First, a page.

Customers are losing up to £1million a day in bank transfer scams.
Figures released yesterday reveal the scale of the fraud epidemic. In the first six months of the year £145million went missing – almost £1million a day and 50 per cent more than in the same period of 2017.
The true figure for ‘authorised push payment fraud’ is thought to be even higher. Banks often refuse refunds, blaming customers for approving the transfers.
Politicians and consumer champions say the figures are alarming and called for more protection – as well as compensation – for victims.
Today Money Mail launches a major campaign for fairer treatment for those tricked by criminals. Some have lost their life savings.
Customers are losing up to £1million a day in bank transfer scams, it has been revealed
Banks logged 34,128 cases of push payment fraud in the year to July – a rate of almost 200 a day. Just £31million of the stolen £145million was returned to customers, according to trade body UK Finance.
The payments watchdog is expected to publish new rules this week spelling out when victims should be reimbursed. It is expected to say that those who have taken reasonable care should not be left out of pocket.
Wes Streeting, a Labour member of the Commons Treasury committee, says: ‘The rate of fraud is increasing at an alarming rate and in the vast majority of cases victims never see their money again. It’s wholly unacceptable. All of us must take personal responsibility for protecting ourselves against fraud, but banks must also acknowledge that scams are becoming more sophisticated.
‘There should be a compensation scheme to help victims.’
Martyn James, of the complaints service Resolver, said: ‘What’s most troubling about these figures is the fact that they only cover fraud that’s been reported, therefore they’re only the tip of the iceberg.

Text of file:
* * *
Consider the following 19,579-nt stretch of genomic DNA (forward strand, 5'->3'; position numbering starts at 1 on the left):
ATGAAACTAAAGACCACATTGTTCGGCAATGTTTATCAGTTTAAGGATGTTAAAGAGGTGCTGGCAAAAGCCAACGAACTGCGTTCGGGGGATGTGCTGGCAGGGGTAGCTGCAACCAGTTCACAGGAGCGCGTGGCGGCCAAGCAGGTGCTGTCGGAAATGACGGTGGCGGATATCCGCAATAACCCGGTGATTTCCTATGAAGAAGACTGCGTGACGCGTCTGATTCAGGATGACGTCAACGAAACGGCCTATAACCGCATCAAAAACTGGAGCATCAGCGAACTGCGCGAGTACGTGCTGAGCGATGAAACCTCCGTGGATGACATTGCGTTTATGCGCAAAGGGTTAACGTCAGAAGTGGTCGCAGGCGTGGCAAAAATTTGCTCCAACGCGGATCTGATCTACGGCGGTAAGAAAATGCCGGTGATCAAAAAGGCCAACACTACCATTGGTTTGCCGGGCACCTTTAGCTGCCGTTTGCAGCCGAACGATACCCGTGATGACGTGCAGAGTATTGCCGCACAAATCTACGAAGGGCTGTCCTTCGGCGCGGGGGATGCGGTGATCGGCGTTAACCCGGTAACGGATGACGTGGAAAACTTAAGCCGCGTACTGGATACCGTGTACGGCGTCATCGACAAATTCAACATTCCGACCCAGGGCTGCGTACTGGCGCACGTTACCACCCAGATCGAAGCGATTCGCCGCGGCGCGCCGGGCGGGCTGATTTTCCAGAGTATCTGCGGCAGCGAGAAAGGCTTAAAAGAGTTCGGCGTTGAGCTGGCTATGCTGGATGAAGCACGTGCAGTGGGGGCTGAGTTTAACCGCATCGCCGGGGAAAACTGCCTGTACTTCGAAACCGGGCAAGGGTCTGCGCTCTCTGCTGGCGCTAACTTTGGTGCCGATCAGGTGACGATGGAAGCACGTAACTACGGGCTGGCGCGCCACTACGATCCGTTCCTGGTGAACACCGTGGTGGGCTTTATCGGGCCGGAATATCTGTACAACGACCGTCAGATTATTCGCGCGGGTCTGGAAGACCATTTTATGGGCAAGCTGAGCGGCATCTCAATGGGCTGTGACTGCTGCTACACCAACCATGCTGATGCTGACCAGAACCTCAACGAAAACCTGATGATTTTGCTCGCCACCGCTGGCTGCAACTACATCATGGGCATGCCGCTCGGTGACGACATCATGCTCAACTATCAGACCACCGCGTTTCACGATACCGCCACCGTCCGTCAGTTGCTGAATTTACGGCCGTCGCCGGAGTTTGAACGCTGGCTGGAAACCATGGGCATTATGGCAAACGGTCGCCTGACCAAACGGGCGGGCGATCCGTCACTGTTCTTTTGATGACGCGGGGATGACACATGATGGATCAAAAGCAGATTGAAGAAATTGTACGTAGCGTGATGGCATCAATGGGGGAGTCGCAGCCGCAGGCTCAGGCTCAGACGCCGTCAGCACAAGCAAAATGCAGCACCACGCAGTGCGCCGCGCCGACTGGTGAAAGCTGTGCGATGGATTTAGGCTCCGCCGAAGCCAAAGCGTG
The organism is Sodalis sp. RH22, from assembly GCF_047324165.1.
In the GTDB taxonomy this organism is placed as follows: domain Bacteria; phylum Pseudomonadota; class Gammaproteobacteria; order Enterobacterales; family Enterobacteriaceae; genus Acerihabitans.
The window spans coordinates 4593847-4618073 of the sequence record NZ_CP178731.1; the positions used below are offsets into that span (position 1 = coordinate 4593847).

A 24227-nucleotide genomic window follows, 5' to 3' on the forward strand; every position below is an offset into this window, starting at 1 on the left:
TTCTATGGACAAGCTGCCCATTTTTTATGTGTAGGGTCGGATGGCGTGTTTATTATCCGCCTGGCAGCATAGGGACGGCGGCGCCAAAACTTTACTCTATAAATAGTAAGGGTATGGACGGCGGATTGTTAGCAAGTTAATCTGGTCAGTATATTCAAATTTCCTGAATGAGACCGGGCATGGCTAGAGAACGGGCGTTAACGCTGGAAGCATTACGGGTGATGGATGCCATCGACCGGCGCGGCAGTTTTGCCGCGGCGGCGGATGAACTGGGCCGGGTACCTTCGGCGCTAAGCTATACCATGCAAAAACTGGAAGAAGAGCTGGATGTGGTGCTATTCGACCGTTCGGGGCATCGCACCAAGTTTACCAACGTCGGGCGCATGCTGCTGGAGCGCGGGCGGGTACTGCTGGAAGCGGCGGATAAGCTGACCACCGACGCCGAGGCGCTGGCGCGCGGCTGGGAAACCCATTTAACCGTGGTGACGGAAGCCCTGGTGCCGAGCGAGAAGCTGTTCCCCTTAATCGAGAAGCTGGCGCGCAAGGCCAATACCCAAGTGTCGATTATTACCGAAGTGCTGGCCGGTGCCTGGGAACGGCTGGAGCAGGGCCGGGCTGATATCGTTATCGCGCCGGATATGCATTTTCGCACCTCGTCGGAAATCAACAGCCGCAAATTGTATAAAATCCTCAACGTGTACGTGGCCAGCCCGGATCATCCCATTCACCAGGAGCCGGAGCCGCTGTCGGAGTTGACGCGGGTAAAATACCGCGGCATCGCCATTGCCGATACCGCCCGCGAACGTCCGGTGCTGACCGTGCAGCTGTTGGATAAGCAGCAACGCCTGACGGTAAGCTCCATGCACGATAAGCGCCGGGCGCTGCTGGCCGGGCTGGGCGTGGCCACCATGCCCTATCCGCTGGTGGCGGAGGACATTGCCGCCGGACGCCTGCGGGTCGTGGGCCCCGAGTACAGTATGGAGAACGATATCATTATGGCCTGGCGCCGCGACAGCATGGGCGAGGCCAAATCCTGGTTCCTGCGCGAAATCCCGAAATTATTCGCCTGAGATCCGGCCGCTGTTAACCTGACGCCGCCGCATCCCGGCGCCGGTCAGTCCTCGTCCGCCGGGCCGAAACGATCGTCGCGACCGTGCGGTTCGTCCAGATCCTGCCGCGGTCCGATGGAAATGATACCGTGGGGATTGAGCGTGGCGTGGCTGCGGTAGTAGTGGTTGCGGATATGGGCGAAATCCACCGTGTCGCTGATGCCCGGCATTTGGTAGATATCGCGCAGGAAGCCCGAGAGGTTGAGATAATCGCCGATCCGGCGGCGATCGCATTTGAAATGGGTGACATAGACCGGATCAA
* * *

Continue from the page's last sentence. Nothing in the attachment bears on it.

‘Given that countless people don’t report being defrauded it’s likely that well over a million pounds a day – and maybe more – is being stolen from British people by increasingly sophisticated fraudsters.’
Can you spot the fake? Answer: B
The figures show for the first time the amount of money lost to different types of scams. Around a quarter of the total losses – £36.6million – was a result of impersonation fraud. This is where crooks pose as companies people trust such as their bank, solicitor, telecoms provider, HMRC or the police. Victims are then convinced to transfer their money into another account under the guise of keeping it safe. They almost never see it again.
Others are tricked into making payments to criminals posing as conveyancing solicitors, builders and other tradespeople.
Rushanara Ali, another Labour member of the Treasury committee, said: ‘Banks have often been too quick to blame their customers for failing to spot fraudulent activity. They, along with the Government, should also recognise their responsibilities and invest more in financial education to help people make better informed decisions.’
Unauthorised fraud losses, where crooks have hacked into your account or used your bank card without your knowledge, are down slightly at £358million for the first six months of 2018.
In these cases victims are typically refunded unless they have been negligent with their password or PIN.
Experts warn that banks are not acting quickly enough when alerted to potential fraud or doing enough to prevent criminals opening bank accounts.
Earlier this year the Payments Systems Regulator set up a steering group to establish clear rules on how fraud victims should be treated.
It is considering automatic refunds for customers whose banks are at fault. It is also examining whether banks should be forced to set up a central compensation fund for fraud victims.
Gareth Shaw, an expert at Which? Money, said: ‘Consumers continue to lose life-changing sums of money with few protections as more and more of us are encouraged to do our banking online.
‘The regulator and industry must now seize the opportunity to introduce a reimbursement scheme that delivers for victims of push-payment scams who have lost money through no fault of their own. But ultimately, banks should be doing much more to protect their customers against scams in the first place.’
THE STORIES OF THOSE WHO WERE SCAMMED
BOSS WHO LOST THIRD OF RETIREMENT FUND
Michael Sleddon lost a third of his retirement fund after falling victim to fraudsters posing both as his bank and broadband provider.
The 64-year-old, pictured, first received a call offering a Virgin Media discount. The thief asked for his card details and said an engineer would visit. Mr Sleddon felt suspicious and rang Barclays, which promised to cancel his card.
Michael Sleddon lost a third of his retirement fund after falling victim to fraudsters posing both as his bank and broadband provider
But then he had a call from a man called claiming to be from the bank’s fraud team, saying his money was at risk.